Harare — The US government, through its embassy in Harare, is clandestinely recruiting non-governmental organisations and individuals, including journalists, to observe next Saturday's elections on their behalf, The Herald has established.
According to sources who work in the US embassy public affairs section, the embassy had decided to rope in the services of a number of NGOs, institutions and individuals to provide updates on the elections across the country.
Those recruited have also been mandated to provide "data" that will be used in the embassy's final report on the elections and the briefing it will send back to Washington after the results have been announced for use in post-poll policy formulation. It is also understood that some of these NGOs and individuals volunteered their services when they heard that the US embassy was in the market for proxy observers.
Though the sources said "serious money was involved in the recruitment drive" they could not be drawn into divulging specific figures.
This comes in the wake of information to the effect that the US embassy last Monday funded a conference on the elections in South Africa that was attended by several organisations and individuals said to be part of the "proxy observer team".
"A number of NGOs and journalists have been approached over the past few weeks and several have agreed to act as proxy observers for the American government. Some of these actually came forward of their own accord and volunteered their services.
"Their brief is to compile technical reports on the election process, the polling itself and the results for use by the (US) government in its policy formulation after March 29. As you know, the American government, like other Westerners, were not invited to observe the polls and this is
their way of beating the system," the sources said. According to documents, the US Embassy on Monday flew representatives from NGOs and the private media to a meeting in Pretoria, South Africa as part of its clandestine preparations for the March 29 presidential, parliamentary and local government elections. The representatives were drawn from the Media Institute of Southern Africa-Zimbabwe, the Media Monitoring Project, the Zimbabwe Independent and journalists who write for foreign news organisations.
The logistics were being handled by Caroline Mtingondo from the US Embassy in Harare and the meeting was being hosted by the South African Institute of International Affairs while the key issue on the agenda was: "The state of the media in Zimbabwe and the upcoming elections".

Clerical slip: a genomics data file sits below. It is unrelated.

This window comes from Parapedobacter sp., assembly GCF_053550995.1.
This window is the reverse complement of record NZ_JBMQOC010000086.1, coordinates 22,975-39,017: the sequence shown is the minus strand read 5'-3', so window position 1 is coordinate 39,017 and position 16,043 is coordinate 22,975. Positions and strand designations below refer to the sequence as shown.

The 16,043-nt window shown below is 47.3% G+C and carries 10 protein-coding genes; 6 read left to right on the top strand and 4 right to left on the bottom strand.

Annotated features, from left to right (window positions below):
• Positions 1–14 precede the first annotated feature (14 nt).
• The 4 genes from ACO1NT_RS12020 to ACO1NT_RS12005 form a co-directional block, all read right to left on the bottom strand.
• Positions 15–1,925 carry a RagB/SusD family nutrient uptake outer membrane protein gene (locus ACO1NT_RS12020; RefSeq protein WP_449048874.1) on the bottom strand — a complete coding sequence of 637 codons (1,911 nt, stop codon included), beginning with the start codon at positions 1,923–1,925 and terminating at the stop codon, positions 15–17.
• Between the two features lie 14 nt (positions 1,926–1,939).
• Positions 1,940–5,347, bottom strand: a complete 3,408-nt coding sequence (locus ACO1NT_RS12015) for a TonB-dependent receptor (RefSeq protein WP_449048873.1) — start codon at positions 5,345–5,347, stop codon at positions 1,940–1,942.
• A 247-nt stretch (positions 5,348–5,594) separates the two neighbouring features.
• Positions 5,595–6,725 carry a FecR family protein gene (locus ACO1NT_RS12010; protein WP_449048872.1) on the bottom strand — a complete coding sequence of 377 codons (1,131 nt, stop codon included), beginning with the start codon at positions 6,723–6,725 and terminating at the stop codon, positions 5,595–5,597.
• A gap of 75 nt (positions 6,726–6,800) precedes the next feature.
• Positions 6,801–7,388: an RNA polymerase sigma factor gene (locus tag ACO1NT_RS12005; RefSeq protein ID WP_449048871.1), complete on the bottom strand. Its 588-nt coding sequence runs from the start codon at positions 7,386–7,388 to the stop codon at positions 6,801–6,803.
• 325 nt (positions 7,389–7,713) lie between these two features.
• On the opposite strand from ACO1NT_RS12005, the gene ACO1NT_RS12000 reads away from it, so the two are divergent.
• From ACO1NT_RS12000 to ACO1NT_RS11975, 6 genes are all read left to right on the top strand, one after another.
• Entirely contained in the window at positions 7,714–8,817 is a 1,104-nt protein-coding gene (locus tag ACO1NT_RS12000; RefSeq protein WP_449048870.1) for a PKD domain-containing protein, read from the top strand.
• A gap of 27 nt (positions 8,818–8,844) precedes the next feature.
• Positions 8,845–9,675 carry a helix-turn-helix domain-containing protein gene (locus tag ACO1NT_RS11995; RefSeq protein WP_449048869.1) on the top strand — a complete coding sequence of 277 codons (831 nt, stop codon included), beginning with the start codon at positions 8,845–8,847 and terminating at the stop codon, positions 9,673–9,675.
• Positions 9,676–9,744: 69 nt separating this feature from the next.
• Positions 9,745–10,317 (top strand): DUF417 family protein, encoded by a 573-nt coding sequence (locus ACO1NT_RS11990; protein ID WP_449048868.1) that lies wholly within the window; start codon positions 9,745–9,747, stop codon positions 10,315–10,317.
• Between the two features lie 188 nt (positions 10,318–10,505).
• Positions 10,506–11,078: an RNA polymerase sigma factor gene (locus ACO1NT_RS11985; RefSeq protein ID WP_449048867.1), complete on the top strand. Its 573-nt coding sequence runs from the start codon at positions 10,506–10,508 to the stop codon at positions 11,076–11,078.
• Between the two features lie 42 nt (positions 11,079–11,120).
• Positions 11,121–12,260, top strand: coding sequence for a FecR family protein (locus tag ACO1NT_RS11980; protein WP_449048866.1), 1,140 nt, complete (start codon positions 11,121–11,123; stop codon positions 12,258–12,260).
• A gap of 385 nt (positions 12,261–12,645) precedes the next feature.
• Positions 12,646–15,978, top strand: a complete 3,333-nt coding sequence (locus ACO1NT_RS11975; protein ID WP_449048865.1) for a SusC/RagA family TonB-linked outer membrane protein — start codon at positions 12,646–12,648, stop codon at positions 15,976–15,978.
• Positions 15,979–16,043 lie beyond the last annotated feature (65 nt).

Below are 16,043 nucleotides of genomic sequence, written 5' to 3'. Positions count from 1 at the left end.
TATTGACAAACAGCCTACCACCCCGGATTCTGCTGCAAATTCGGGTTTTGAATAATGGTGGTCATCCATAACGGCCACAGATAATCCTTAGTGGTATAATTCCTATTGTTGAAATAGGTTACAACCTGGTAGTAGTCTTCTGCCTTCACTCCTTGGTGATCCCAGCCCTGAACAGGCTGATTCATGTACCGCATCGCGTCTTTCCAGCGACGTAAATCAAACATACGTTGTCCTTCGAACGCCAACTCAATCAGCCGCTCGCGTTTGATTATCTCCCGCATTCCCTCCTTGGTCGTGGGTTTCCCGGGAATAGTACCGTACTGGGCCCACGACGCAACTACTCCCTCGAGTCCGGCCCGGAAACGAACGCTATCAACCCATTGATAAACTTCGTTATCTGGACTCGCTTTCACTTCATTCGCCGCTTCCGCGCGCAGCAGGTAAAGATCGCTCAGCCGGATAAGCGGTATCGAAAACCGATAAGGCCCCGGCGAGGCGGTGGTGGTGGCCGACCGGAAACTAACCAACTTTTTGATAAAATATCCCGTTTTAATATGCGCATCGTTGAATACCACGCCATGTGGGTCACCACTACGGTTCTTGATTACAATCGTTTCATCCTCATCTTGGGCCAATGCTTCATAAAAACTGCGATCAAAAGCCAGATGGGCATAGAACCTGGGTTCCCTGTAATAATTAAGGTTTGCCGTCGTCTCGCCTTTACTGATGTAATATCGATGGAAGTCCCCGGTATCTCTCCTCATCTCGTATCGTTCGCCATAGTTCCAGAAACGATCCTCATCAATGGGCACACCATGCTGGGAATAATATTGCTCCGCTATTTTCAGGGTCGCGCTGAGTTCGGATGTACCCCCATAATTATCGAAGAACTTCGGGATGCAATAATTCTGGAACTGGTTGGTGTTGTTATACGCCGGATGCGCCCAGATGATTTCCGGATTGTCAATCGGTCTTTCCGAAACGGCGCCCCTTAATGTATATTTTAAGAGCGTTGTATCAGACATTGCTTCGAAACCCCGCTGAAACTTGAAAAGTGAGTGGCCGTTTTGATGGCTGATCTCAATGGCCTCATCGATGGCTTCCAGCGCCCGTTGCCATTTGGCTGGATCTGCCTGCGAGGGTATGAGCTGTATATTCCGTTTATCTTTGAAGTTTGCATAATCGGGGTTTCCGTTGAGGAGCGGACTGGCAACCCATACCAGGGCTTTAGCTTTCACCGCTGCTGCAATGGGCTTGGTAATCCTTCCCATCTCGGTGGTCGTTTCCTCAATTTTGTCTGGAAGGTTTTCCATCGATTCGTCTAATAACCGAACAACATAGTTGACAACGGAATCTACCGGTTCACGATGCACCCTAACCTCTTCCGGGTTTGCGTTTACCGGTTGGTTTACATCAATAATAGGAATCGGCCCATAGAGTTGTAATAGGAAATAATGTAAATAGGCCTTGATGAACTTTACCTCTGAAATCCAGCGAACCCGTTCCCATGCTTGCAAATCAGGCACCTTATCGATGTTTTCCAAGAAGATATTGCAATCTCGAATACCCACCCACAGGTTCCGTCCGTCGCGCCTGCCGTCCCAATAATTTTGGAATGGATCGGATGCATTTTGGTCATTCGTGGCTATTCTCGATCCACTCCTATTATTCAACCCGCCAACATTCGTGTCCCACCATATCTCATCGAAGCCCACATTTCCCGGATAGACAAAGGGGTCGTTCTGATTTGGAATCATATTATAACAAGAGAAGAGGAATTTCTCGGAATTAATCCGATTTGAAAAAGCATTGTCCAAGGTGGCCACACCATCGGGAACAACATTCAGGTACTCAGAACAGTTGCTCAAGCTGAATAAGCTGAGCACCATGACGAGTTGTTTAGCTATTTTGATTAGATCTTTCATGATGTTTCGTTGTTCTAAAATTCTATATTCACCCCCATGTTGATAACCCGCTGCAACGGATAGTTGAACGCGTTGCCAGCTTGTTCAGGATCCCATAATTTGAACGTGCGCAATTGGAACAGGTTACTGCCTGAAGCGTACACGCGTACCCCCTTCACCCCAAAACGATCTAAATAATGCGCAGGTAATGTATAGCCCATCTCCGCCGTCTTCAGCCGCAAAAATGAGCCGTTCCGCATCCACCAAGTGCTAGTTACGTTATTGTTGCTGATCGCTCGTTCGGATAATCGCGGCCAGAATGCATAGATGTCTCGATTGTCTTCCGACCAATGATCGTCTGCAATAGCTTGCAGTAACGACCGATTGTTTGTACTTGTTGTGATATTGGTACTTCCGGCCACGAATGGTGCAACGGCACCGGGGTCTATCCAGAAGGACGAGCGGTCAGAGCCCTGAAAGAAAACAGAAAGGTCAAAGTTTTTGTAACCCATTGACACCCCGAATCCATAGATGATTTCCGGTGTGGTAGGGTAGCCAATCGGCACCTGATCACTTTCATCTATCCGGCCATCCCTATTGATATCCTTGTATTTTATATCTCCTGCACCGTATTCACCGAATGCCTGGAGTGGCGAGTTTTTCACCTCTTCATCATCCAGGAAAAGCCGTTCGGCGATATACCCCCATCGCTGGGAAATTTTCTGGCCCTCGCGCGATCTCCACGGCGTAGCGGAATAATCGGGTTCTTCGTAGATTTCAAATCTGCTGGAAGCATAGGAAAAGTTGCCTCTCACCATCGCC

The Ministry of Foreign Affairs did not extend an invitation to Western countries that had already pre-judged the electoral process and outcome though diplomatic missions accredited to the country were given the green light. A US Embassy spokesperson would neither deny nor confirm this information and instead said they were "watching the Zimbabwean elections closely as we do in any country".
He said: "Per normal diplomatic practice we talk to all sectors of Zimbabwean society, including Government, NGOs and civil society to gather information. Embassy staff will be observing the elections according to rules set by the Ministry of Foreign Affairs. We look forward to receiving the assessments of Sadc, the AU and others. We will weigh all available information in reaching conclusions about the elections."
Efforts to get comment from Government were yesterday fruitless though an official from the Ministry of Information and Publicity said they were "fully aware of what was going on". In January this year, The Herald revealed that the Embassy was involved in the clandestine recruitment of political officers to be deployed to the country's 10 administrative provinces ahead of the elections.
They were tasked to compile periodic reports on the political and economic situation and to proffer advice on how best to proceed with the regime change agenda. The US, along with the EU - which was also not invited to observe the polls - has imposed sanctions on Zimbabwe and has admitted to funding the activities of NGOs involved in the eight-year-long anti-Zimbabwe project.
Recently, it was discovered that the Law Society of Zimbabwe had solicited for and received funding from the UK to "increase the pressure on President Mugabe".